Islam, then, is a religion based on keeping the Law of God. Prayer is an obligation. In Saudi Arabia a visitor may observe policemen forcing passers-by into mosques during the prayer times, so that the wrath of Allah may not descend on the country because of neglected prayer.
There is also in Islam a deep longing for purity. Before each prayer time, every Muslim performs a compulsory ablution — the washing of hands, arms, feet, mouth, face and hair. Those who know something of Judaism will see the parallel with the Pharisaic ablutions. Everyone must be clean before entering Allah’s presence to pray.
A sentence from the al-Fatiha in the main prayer for all Muslims reads, “Guide us in the straight path, the path of those whom thou hast blessed, not of those against whom thou art wrathful, nor of those who are astray,” a cry expressing the desire for guidance and a total dependence on Allah. A Christian cannot deny the faithful intent of Muslims to serve God. On the contrary, their discipline, sincerity and consistency in praying can be an example to us. Without a doubt, every true Muslim desires to serve God with all his heart. He calls on Allah in his prayers; he wants to honor him; he fights for him and submits his entire being to him.

The Beautiful Names of Allah

“Allah” is the Semitic name of God which comes originally from El, Eloh and Elohem. What is the Muslim concept of Allah? Whom do they worship? In his struggle against polytheism, Muhammad waged a merciless campaign against all gods, idols and images. His outcry was: “Allah is One! All other gods are nothing!” He had accepted the basic monotheistic faith of the Jews who were living in the Arabian Peninsula after being exiled from their homeland by the Romans. Influenced by them, Muhammad freed the Arab world from idolatry. The first half of the Islamic creed makes a sharp distinction between the Oneness of God and the claims of religions and magical cults which teach that other gods exist. Millions of Muslims confess daily, “There is no god save Allah!” as the core of the Islamic faith. Any theological assertion that contradicts this is rejected without question.
Muhammad not only testified to Allah’s uniqueness, but described him with many names:. Islamic theologians have systematized all his statements into “the 99 most beautiful names of Allah”. Sorting through these names of Allah according to their significance and frequency, moves us closer to the heart of Islam. Allah is the Omniscient One with infinite wisdom who hears all and sees all, understands all and encompasses everything. He both builds up and destroys. He is the exalted one above everything, great and immeasurable, magnificent and almighty, without equal. He is the living one, ever-existing, unending, everlasting, the first and the last, the one and the only one, the incomparably beautiful one. He is praiseworthy and excellent, the holy one, light and peace. He is the true reality and the foundation of everything, who created everything out of nothing by the strength of his word. He brought everything into being, and to him we shall all return. He creates life and causes death (Sura al-A`raf 7:44; note that Eastern Christianity does not accept that God created death). He will raise the dead and unite the universe. Allah is the sovereign lord and king to whom the universe belongs. He saves whom he wills and condemns whom he wishes. Above all, Allah is called the compassionate and merciful one, and yet he is also the avenger. He has recorded everything and will be the incorruptible and indisputable witness on the day of judgement.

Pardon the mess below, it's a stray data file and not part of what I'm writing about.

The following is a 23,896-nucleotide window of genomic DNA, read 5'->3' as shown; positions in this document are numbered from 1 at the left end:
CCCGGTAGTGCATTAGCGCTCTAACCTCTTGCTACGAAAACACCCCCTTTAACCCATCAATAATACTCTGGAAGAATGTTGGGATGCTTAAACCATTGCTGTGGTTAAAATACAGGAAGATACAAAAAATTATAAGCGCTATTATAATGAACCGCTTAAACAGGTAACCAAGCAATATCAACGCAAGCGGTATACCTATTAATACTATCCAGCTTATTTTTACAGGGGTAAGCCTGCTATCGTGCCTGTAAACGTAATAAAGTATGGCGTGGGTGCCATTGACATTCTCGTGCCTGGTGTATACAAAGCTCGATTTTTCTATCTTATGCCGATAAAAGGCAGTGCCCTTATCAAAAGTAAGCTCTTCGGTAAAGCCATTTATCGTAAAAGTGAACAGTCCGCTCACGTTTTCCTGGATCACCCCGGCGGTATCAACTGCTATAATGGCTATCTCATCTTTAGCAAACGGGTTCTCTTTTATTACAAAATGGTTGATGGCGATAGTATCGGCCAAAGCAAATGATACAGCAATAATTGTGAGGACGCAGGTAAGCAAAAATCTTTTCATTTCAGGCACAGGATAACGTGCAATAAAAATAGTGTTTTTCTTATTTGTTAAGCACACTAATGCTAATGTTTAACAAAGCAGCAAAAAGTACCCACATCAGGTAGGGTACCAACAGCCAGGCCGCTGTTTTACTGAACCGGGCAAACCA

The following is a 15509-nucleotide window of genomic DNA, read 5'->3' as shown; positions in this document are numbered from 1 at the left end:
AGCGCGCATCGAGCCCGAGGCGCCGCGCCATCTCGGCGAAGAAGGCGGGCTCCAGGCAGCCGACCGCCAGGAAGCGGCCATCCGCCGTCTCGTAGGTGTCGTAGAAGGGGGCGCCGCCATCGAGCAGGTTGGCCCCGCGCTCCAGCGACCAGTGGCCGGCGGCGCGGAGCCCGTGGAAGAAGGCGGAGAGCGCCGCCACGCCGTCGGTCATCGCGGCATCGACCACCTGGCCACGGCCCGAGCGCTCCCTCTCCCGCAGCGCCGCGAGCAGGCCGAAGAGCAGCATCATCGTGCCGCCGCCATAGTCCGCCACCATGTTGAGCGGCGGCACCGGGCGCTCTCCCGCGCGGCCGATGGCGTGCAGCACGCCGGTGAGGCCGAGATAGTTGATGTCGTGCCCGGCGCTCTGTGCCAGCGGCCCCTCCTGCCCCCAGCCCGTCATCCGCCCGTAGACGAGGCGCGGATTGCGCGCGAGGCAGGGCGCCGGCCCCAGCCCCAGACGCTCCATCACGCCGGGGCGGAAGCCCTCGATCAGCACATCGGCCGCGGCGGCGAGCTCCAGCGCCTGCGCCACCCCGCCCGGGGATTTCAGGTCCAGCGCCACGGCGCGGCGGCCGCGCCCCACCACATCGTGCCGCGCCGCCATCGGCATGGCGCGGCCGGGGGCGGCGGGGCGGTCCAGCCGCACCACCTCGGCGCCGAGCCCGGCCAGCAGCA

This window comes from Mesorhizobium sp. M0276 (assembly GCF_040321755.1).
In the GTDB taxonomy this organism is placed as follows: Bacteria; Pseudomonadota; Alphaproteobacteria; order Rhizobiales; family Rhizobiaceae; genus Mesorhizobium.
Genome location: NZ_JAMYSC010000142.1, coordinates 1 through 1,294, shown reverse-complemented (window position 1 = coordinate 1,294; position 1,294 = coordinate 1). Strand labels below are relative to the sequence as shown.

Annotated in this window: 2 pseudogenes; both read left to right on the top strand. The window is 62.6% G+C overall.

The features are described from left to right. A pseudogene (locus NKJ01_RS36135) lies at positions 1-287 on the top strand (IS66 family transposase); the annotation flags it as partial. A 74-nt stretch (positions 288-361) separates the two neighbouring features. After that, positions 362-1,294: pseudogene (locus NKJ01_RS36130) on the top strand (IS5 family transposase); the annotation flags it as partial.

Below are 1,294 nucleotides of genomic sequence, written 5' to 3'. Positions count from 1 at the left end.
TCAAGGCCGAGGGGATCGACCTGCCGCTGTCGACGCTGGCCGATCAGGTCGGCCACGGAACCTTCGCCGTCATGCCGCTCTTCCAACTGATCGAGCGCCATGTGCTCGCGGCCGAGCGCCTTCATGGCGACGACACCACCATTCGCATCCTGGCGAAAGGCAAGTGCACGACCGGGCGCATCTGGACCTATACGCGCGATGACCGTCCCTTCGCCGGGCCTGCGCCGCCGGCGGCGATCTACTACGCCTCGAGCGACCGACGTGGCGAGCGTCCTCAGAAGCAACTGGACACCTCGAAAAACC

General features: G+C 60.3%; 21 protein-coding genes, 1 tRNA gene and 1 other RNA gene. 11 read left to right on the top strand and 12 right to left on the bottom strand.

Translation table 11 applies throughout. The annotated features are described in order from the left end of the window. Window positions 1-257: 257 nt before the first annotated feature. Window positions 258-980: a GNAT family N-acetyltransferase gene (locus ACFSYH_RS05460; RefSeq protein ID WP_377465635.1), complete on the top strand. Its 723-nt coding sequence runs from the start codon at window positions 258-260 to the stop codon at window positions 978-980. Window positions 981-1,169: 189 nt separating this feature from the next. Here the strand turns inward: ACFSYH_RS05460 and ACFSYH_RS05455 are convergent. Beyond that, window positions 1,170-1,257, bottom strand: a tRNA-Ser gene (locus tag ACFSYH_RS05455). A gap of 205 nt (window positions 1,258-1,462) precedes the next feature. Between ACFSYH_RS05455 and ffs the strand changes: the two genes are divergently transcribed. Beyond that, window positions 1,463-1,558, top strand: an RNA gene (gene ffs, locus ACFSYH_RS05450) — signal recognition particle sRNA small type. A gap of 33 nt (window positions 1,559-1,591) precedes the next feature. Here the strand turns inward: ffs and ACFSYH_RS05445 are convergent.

The authority of Allah may open the door to success or lock it. Nothing takes place without his will. He has no need of any mediator. Everything depends directly on him. He is also benevolent and patient, faithful and kind to Muslims, the giver of all gifts. From him alone comes provision for all mankind. He who possesses everything makes people wealthy and protects all who glorify him. He is guardian over all who worship him. Allah acknowledges those who repent, and forgives because he is the forgiving one. He is gracious toward Muslims.
Often, the names of Allah are ascribed to him in a spirit of wishful thinking rather than confident faith. The more oppressive attributes create fear and drive people to do everything possible to keep the law. Poverty and illness are regarded as signs of Allah’s wrath for secret sins. By the same token, riches, success and esteem in Muslim society are taken as indications of favor. Some Muslims say, “Because we have remained faithful to Allah for 1300 years, he has rewarded us with the oil.”
The wealth of the divine names of God can be discovered only in Sufism. Ordinary Muslims accept that Allah cannot be proved to exist, or described. One can only sense him through experience. A pious Muslim confirms his faith that God is beyond our understanding by the common words, “Allahu akbar! God is great!” This statement, repeated millions of times each day, is an abridged form of the Islamic creed. With this testimony Khomeini’s revolutionary guards ran blindly into mine fields knowing they would be torn to shreds. Yet it is not a complete sentence. Its literal meaning is “Allah is greater!” Every listener should complete the thought: Allah is wiser than all philosophers, more beautiful than the most fascinating view, stronger than all atomic and hydrogen bombs together, and greater than anything we know. Allah is the unique, and inexplicable one — the remote, vast and unknown God. Everything we may think about him is incomplete, if not wrong. Allah cannot be comprehended. He comprehends us. We are slaves who have only the privilege to worship him in fear.